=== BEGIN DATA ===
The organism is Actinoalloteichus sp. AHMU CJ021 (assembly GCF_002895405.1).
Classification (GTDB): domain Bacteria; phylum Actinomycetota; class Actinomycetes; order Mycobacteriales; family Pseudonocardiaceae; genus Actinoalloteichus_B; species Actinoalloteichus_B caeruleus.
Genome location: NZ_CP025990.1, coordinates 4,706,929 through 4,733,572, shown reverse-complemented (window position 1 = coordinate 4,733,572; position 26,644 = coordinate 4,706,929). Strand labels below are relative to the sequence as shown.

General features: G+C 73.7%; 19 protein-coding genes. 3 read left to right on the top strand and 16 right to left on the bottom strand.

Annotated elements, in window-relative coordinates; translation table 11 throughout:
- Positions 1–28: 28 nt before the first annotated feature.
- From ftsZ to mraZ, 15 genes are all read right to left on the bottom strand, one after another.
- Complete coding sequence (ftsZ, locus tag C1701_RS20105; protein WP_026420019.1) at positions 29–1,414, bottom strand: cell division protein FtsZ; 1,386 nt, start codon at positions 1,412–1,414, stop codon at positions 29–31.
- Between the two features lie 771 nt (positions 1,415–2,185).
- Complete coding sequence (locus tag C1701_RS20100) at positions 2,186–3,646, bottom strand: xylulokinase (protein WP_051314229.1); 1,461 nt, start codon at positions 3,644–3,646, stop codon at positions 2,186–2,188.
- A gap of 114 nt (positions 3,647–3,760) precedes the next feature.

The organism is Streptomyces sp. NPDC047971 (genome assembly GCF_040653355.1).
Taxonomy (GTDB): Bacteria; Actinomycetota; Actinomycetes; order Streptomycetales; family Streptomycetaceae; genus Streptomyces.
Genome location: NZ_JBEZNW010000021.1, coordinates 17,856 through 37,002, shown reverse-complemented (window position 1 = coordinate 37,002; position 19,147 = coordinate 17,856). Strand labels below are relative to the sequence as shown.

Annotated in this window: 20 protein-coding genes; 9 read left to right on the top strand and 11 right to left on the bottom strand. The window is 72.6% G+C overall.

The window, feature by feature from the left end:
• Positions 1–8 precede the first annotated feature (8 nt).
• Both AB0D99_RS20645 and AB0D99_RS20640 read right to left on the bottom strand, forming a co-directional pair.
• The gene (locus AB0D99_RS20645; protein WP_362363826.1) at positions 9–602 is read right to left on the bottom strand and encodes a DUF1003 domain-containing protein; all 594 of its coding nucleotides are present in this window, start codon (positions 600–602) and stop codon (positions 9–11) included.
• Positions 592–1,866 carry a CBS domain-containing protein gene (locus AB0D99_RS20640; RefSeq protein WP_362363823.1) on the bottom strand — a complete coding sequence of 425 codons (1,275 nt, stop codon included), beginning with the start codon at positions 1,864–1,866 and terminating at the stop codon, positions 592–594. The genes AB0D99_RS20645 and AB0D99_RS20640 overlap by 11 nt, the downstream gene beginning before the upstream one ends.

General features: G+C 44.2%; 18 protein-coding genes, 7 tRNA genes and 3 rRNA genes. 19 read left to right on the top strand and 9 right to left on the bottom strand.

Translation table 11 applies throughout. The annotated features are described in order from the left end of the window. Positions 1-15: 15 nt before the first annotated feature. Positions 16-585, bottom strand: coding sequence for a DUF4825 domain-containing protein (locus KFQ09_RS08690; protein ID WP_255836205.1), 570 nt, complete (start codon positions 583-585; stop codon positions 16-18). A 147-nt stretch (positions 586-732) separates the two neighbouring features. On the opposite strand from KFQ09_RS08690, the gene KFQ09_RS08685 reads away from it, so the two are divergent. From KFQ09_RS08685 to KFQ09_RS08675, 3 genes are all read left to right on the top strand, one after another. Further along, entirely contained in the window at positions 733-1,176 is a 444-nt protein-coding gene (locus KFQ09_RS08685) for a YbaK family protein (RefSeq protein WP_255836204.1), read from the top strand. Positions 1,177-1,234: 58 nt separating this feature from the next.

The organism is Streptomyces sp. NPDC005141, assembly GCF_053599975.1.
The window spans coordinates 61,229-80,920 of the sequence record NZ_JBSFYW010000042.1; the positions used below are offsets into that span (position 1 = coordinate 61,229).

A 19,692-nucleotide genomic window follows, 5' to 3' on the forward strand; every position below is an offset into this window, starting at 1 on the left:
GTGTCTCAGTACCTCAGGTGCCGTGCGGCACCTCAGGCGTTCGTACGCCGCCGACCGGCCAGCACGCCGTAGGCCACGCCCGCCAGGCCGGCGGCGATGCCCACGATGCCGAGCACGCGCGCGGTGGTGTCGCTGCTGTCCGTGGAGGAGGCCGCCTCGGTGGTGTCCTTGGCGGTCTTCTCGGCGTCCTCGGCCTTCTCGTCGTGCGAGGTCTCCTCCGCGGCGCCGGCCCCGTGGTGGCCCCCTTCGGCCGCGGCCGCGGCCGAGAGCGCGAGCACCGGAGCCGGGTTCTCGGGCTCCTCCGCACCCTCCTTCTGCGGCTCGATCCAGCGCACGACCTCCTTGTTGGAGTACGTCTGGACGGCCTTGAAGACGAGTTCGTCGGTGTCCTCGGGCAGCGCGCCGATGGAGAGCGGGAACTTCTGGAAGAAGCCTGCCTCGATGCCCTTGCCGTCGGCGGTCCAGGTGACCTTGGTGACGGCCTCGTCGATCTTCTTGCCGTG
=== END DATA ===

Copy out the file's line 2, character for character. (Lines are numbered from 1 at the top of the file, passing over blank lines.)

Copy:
Classification (GTDB): domain Bacteria; phylum Actinomycetota; class Actinomycetes; order Mycobacteriales; family Pseudonocardiaceae; genus Actinoalloteichus_B; species Actinoalloteichus_B caeruleus.